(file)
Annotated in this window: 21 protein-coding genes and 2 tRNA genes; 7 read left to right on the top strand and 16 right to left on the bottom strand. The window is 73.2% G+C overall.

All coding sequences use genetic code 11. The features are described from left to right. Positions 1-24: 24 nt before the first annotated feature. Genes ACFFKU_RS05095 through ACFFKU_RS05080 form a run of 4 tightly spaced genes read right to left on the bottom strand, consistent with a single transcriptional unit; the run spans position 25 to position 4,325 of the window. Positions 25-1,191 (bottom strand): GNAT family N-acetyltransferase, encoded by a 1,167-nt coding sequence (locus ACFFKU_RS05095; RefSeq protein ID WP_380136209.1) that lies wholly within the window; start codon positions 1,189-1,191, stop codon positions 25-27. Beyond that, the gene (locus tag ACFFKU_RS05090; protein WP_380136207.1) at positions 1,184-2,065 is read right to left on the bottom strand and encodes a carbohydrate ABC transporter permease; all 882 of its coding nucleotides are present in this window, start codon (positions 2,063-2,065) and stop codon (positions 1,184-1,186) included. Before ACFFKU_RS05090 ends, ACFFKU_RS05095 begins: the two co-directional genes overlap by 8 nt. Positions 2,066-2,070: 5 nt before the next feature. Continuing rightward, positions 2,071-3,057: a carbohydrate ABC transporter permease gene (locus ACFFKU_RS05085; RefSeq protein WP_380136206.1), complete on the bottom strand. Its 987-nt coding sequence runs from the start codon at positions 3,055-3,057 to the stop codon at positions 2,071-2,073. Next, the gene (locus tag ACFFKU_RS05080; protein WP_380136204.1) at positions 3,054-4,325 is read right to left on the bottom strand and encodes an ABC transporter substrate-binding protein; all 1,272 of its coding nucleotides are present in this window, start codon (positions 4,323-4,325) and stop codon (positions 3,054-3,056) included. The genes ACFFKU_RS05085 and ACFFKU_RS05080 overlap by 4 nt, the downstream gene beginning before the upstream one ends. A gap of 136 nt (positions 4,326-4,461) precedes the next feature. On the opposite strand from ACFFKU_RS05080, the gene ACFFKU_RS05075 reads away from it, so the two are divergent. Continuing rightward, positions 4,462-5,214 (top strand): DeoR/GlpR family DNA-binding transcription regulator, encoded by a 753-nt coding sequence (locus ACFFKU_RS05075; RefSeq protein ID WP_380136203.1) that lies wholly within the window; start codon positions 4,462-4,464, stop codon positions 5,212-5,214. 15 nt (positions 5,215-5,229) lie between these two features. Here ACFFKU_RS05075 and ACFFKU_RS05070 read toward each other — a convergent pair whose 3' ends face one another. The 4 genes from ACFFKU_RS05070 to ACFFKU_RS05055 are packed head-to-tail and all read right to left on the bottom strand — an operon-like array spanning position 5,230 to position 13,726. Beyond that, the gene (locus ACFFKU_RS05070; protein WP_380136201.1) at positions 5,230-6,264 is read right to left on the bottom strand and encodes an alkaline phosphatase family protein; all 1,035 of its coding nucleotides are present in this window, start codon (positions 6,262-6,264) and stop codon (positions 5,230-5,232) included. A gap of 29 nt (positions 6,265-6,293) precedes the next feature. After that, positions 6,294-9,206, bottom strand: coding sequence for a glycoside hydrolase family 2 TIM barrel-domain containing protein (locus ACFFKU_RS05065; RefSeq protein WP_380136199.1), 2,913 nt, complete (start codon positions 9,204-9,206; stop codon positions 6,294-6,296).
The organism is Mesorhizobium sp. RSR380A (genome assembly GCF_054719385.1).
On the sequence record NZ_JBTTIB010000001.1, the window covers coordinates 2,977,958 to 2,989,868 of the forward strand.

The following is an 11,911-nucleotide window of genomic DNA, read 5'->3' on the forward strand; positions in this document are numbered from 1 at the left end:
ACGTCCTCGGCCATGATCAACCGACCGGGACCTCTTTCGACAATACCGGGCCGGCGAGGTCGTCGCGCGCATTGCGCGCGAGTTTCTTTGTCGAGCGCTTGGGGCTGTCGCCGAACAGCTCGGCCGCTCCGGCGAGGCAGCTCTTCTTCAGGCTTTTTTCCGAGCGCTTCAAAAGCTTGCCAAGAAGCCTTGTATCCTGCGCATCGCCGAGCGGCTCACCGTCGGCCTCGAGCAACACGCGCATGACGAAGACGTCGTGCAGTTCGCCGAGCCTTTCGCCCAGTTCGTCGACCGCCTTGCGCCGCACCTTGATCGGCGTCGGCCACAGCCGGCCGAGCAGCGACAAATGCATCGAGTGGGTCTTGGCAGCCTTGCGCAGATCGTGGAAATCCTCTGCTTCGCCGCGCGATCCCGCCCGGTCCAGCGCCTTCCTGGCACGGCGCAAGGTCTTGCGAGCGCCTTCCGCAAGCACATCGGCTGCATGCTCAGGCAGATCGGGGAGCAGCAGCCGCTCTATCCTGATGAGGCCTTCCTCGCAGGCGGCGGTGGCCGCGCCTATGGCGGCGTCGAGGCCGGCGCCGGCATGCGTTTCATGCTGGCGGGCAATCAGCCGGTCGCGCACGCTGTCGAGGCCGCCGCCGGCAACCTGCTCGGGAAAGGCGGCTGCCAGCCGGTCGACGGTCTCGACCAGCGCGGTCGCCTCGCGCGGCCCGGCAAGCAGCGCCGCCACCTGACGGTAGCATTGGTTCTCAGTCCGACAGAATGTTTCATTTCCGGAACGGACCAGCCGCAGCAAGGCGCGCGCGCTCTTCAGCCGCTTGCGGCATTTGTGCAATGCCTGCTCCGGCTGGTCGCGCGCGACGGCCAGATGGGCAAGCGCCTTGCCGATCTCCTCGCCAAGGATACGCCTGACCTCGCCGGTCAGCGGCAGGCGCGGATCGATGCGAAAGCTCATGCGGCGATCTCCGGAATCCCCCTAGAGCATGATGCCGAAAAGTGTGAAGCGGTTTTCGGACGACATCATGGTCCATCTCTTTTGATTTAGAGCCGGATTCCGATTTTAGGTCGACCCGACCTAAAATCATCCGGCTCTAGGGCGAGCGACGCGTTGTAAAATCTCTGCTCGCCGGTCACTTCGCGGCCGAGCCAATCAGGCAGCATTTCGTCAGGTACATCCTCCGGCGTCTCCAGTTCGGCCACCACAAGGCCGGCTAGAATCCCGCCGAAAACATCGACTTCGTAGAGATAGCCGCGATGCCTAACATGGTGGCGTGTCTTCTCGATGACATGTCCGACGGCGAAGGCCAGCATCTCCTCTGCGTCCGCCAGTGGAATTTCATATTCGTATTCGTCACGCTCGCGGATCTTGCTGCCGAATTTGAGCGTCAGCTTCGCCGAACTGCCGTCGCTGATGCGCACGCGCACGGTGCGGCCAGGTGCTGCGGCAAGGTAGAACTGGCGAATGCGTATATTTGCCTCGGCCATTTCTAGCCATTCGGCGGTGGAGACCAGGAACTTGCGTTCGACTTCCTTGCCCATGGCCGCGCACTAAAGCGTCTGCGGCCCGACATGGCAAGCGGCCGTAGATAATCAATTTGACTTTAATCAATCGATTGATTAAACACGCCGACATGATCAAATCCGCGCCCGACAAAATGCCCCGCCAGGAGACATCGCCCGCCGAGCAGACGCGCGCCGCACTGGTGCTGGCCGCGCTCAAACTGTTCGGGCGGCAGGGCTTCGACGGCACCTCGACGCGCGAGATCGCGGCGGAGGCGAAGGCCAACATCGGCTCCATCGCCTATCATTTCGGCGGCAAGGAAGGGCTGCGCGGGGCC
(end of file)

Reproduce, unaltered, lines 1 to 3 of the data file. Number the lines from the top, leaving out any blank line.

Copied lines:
Annotated in this window: 21 protein-coding genes and 2 tRNA genes; 7 read left to right on the top strand and 16 right to left on the bottom strand. The window is 73.2% G+C overall.

All coding sequences use genetic code 11. The features are described from left to right. Positions 1-24: 24 nt before the first annotated feature. Genes ACFFKU_RS05095 through ACFFKU_RS05080 form a run of 4 tightly spaced genes read right to left on the bottom strand, consistent with a single transcriptional unit; the run spans position 25 to position 4,325 of the window. Positions 25-1,191 (bottom strand): GNAT family N-acetyltransferase, encoded by a 1,167-nt coding sequence (locus ACFFKU_RS05095; RefSeq protein ID WP_380136209.1) that lies wholly within the window; start codon positions 1,189-1,191, stop codon positions 25-27. Beyond that, the gene (locus tag ACFFKU_RS05090; protein WP_380136207.1) at positions 1,184-2,065 is read right to left on the bottom strand and encodes a carbohydrate ABC transporter permease; all 882 of its coding nucleotides are present in this window, start codon (positions 2,063-2,065) and stop codon (positions 1,184-1,186) included. Before ACFFKU_RS05090 ends, ACFFKU_RS05095 begins: the two co-directional genes overlap by 8 nt. Positions 2,066-2,070: 5 nt before the next feature. Continuing rightward, positions 2,071-3,057: a carbohydrate ABC transporter permease gene (locus ACFFKU_RS05085; RefSeq protein WP_380136206.1), complete on the bottom strand. Its 987-nt coding sequence runs from the start codon at positions 3,055-3,057 to the stop codon at positions 2,071-2,073. Next, the gene (locus tag ACFFKU_RS05080; protein WP_380136204.1) at positions 3,054-4,325 is read right to left on the bottom strand and encodes an ABC transporter substrate-binding protein; all 1,272 of its coding nucleotides are present in this window, start codon (positions 4,323-4,325) and stop codon (positions 3,054-3,056) included. The genes ACFFKU_RS05085 and ACFFKU_RS05080 overlap by 4 nt, the downstream gene beginning before the upstream one ends. A gap of 136 nt (positions 4,326-4,461) precedes the next feature. On the opposite strand from ACFFKU_RS05080, the gene ACFFKU_RS05075 reads away from it, so the two are divergent. Continuing rightward, positions 4,462-5,214 (top strand): DeoR/GlpR family DNA-binding transcription regulator, encoded by a 753-nt coding sequence (locus ACFFKU_RS05075; RefSeq protein ID WP_380136203.1) that lies wholly within the window; start codon positions 4,462-4,464, stop codon positions 5,212-5,214. 15 nt (positions 5,215-5,229) lie between these two features. Here ACFFKU_RS05075 and ACFFKU_RS05070 read toward each other — a convergent pair whose 3' ends face one another. The 4 genes from ACFFKU_RS05070 to ACFFKU_RS05055 are packed head-to-tail and all read right to left on the bottom strand — an operon-like array spanning position 5,230 to position 13,726. Beyond that, the gene (locus ACFFKU_RS05070; protein WP_380136201.1) at positions 5,230-6,264 is read right to left on the bottom strand and encodes an alkaline phosphatase family protein; all 1,035 of its coding nucleotides are present in this window, start codon (positions 6,262-6,264) and stop codon (positions 5,230-5,232) included. A gap of 29 nt (positions 6,265-6,293) precedes the next feature. After that, positions 6,294-9,206, bottom strand: coding sequence for a glycoside hydrolase family 2 TIM barrel-domain containing protein (locus ACFFKU_RS05065; RefSeq protein WP_380136199.1), 2,913 nt, complete (start codon positions 9,204-9,206; stop codon positions 6,294-6,296).
The organism is Mesorhizobium sp. RSR380A (genome assembly GCF_054719385.1).